Assignment 9: Pedal Triangles

Presented by: Amanda Oudi

For this write-up, I will take
a look at what happens if the pedal point P is located at the different centers
of triangle ABC. Using GSP, I can easily explore how the location of the pedal
point P varies as the triangle centers vary, and draw a few mathematical
conclusions.

**
**

Let’s begin by making a few
initial conjectures. We know that the centroid, G, of a triangle is the point
in which the the medians of a triangle intersect. As the shape of the triangle
varies (acute, right, and obtuse), the centroid always remains inside the
triangle.This makes sense since the centroid is referred to as the balance
point of the triangle. With this in mind, I will make the guess that if the
pedal point P is located at the centroid of the triangle, then the point will
also remain inside the triangle. So, the vertices of the pedal triangle will
lie on the sides of the original triangle ABC. Using GSP, I explored this
conjecture and found that the vertices of the pedal triangle were on the sides
of triangle ABC and that the pedal point always remained on the inside of the
triangle. See GSP sketch for exploration.

**Case ii: What if the pedal point P is the incenter of
the triangle ABC.
**

Again, let’s make a few
intial conjectures. We know that the incenter, I, is the point in which the
angle bisectors of a triangle intersect. The incenter is always found inside a
triangle. So again, I predict that the pedal point, P, will also lie within the
triangle, and that the vertices of the pedal triangle lie on the sides of the
original triangle ABC. Using GSP, I explored this conjecture and found that
this was indeed the case. See GSP Sketch for exploration.

**Case iii: What if the pedal point P is the orthocenter
of the triangle ABC.
**

What’s the prediction this
time? We know that the orthocenter, H, is the point in which the lines
containing the altitudes of a triangle intersect. Unlike the centroid and
incenter, the location of the orthocenter is not restricted to the inside of a
triangle. Instead, the location of the orthocenter varies as the shape of the
triangle varies. When the triangle is acute, the orthocenter is located inside
the triangle. So, I expect that the pedal triangle will be located inside the
triangle, as well as pedal point P. When the triangle is right, the orthocenter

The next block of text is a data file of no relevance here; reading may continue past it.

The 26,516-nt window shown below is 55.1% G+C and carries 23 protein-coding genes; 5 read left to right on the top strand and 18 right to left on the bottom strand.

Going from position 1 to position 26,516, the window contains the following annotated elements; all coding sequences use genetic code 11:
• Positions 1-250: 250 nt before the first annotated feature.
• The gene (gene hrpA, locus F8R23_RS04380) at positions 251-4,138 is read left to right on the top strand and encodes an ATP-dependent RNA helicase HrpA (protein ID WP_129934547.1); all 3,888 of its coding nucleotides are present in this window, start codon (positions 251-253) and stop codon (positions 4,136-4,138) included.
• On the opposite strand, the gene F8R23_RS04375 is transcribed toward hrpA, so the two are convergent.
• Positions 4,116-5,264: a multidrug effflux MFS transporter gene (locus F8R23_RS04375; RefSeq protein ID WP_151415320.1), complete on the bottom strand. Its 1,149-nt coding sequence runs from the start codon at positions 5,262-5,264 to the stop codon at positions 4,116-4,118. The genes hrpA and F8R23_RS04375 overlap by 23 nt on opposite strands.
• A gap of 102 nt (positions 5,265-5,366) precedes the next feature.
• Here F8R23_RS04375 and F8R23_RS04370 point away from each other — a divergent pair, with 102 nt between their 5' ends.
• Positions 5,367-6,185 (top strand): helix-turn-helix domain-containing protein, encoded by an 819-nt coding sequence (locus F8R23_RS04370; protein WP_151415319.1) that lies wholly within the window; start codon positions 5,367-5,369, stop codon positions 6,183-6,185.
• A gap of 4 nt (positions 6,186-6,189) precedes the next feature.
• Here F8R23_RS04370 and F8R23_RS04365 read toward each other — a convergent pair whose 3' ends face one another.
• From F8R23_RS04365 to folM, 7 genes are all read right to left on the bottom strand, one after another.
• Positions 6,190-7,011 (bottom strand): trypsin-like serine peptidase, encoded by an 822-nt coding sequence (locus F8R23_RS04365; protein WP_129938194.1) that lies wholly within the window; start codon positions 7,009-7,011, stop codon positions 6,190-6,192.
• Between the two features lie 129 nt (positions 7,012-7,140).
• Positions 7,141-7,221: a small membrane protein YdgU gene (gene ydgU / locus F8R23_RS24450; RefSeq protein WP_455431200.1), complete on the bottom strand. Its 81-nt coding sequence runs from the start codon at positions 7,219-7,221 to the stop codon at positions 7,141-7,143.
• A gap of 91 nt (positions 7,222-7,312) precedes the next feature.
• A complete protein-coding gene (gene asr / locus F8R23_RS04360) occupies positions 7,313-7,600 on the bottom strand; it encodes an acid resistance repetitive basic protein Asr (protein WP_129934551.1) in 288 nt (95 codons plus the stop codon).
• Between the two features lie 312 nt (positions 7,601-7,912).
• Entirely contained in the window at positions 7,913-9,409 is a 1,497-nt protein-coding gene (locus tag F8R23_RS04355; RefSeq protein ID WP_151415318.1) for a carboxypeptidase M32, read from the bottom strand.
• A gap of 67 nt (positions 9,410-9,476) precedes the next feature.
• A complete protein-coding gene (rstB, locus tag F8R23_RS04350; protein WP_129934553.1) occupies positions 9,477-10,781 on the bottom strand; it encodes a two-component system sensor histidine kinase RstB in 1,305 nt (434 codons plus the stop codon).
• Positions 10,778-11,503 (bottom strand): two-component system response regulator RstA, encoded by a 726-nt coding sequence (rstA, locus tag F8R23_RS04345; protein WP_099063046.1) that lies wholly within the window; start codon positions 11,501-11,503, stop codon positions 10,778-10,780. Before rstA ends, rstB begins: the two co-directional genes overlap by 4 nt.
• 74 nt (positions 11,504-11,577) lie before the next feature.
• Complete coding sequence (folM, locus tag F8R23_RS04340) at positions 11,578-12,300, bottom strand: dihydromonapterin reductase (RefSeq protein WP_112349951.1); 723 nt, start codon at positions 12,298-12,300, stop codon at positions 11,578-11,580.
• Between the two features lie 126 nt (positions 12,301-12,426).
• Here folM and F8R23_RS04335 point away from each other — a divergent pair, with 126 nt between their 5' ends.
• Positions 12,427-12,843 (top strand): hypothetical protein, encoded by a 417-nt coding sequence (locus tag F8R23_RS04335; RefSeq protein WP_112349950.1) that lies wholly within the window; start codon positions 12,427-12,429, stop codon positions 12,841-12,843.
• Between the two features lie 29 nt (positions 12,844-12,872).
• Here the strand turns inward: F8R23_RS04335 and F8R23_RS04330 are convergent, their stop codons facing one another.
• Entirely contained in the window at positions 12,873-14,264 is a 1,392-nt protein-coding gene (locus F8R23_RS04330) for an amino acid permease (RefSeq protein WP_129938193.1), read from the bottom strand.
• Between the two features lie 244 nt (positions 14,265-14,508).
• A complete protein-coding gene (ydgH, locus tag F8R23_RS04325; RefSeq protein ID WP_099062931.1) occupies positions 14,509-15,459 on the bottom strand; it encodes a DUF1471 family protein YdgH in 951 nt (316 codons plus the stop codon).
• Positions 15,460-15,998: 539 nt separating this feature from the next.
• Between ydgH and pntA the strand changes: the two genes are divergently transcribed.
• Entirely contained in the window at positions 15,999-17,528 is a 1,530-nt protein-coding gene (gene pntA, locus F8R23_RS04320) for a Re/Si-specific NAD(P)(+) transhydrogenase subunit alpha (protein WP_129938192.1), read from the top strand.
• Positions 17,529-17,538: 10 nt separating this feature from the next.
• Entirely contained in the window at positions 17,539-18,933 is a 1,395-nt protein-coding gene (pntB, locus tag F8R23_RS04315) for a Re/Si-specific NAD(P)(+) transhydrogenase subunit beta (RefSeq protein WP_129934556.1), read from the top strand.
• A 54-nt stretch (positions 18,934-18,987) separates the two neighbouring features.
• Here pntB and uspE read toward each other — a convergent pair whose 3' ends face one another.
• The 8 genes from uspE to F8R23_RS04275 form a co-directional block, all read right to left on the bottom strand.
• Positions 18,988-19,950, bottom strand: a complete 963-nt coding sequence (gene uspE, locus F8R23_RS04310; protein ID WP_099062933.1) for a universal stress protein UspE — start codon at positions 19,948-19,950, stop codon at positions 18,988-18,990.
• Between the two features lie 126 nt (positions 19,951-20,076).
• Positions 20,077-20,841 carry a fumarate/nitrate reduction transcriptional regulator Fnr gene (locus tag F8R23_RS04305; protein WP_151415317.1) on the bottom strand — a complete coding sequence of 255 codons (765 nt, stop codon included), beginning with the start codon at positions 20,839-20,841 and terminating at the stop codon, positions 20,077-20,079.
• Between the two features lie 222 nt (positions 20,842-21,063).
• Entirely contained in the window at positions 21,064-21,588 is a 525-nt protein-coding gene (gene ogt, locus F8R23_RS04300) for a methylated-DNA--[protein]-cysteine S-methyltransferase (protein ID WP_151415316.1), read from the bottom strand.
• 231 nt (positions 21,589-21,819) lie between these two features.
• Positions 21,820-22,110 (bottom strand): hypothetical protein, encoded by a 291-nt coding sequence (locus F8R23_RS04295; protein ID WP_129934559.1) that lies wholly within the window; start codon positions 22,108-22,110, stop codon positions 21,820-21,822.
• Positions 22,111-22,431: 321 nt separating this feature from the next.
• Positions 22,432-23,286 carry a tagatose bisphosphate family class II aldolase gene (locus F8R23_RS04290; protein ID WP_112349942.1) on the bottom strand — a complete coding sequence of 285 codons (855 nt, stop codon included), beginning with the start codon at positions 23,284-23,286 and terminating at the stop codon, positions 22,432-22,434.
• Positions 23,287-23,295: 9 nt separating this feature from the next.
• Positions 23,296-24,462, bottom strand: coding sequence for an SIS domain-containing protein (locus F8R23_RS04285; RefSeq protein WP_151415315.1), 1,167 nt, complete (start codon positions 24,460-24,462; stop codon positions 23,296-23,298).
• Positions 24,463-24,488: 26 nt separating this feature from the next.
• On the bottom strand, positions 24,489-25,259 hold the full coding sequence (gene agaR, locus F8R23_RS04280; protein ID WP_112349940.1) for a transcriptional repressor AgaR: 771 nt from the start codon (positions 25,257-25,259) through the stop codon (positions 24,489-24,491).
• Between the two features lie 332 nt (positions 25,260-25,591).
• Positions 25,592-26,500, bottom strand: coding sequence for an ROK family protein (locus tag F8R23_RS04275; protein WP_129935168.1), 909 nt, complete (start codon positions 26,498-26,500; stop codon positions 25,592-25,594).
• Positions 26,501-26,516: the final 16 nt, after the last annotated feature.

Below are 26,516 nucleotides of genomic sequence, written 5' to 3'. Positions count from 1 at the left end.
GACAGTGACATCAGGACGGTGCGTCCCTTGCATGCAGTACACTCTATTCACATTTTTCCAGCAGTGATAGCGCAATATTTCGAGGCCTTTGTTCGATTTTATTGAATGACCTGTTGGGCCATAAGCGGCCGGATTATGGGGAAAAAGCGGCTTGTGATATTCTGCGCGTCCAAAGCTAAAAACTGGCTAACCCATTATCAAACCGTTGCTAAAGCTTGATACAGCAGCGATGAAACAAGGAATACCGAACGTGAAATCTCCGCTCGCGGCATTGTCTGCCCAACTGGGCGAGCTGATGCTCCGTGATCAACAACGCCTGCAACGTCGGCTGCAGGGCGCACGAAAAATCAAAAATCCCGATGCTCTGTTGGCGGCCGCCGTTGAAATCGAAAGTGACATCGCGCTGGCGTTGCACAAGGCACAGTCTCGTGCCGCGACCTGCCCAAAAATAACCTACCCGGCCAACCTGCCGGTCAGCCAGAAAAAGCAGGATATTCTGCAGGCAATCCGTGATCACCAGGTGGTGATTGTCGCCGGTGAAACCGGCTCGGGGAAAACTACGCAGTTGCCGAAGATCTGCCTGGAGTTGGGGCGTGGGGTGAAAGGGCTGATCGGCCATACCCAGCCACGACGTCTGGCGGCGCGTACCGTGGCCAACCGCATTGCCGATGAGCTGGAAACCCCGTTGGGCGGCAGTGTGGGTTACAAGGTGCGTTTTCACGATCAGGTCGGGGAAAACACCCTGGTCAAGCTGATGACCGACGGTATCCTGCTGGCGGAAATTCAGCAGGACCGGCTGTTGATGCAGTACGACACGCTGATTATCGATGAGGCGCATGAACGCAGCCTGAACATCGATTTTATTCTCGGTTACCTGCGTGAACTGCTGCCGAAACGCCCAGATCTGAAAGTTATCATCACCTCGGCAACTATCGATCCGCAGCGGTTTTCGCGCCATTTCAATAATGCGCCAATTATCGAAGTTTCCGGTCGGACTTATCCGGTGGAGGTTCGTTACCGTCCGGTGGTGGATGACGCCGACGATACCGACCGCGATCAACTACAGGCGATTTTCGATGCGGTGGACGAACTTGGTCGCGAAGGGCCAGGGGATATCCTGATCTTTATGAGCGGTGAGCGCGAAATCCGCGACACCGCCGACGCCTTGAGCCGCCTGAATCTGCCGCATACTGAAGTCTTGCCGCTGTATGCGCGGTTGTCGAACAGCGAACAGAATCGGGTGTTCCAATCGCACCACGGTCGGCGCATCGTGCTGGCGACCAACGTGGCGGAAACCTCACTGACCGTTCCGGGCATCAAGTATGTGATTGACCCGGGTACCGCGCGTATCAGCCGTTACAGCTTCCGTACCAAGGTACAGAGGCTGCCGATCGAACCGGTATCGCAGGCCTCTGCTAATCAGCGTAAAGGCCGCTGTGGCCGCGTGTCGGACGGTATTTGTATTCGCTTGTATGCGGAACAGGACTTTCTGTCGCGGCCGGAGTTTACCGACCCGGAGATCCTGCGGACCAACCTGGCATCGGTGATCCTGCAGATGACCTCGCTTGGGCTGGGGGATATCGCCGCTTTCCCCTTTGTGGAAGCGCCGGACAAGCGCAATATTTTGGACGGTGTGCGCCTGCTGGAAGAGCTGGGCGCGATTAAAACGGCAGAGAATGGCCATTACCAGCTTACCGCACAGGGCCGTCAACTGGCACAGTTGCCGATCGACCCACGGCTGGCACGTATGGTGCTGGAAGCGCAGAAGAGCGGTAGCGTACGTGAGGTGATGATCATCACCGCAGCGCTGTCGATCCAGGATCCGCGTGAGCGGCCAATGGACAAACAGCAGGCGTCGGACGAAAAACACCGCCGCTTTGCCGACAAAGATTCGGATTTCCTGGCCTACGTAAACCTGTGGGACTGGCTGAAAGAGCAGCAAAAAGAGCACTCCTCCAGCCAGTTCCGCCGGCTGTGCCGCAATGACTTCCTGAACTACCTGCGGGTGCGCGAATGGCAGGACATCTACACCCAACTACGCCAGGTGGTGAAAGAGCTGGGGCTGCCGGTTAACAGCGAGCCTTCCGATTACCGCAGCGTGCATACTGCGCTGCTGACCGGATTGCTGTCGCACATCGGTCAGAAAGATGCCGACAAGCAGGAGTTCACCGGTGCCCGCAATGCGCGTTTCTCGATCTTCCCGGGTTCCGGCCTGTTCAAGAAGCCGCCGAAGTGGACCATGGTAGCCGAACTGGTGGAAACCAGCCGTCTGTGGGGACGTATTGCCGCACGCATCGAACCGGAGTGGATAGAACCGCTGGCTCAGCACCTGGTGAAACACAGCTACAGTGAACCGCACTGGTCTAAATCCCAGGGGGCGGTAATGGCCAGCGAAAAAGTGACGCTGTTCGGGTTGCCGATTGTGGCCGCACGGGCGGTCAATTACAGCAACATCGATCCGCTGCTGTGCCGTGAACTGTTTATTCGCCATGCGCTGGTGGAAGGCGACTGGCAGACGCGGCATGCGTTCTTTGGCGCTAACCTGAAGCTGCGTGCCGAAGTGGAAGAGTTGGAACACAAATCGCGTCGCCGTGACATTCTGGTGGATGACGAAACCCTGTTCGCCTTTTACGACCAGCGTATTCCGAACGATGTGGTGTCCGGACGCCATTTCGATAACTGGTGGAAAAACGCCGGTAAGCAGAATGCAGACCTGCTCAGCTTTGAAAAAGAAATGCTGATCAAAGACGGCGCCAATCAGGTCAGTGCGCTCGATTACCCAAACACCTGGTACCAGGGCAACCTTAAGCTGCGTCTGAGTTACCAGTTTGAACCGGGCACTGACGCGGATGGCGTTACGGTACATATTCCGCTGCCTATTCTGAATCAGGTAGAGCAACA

is located on the vertex of the right angle. I predict that the pedal triangle
and point would lie inside the original triangle ABC. Lastly, when the triangle
is obtuse, the orthocenter is located outside the triangle. So, I expect the
pedal triangle will be located outside the triangle, as well as the pedal
point.

Using GSP, I explored this
conjecture and noted the following results:

When triangle ABC was an
acute triangle, the pedal point and triangle was inside triangle ABC. The pedal
point P was located at the orthocenter of an acute triangle. When triangle ABC
was a right triangle, the pedal triangle did not exist! That was surprising!
Instead, a segment was formed and the pedal point P was located at the vertex
of the right angle, same as the orthocenter of a right triangle. See GSP sketch
for exploration.

*I predict somewhat similar results when pedal point P
is the circumcenter of triangle ABC. Try it yourself!*

What a thought provoking
exploration. The mysterious question is why when the pedal triangle in case
iii. is simply a line segment. Conjectures? Proofs? I need to think about this
some and see I can come up with anything. This would be a good exploration to
enhance the unit relating to triangle centerds. While triangle centers is part of the mathematics curriculum, not enough emphasis or explorations are done with these centers. The focus is more on the construction of 4 basic triangle centers: centroid, incenter, orthocenter, and circumcenter, rather than the interesting characteristics and relationships among the triangle centers.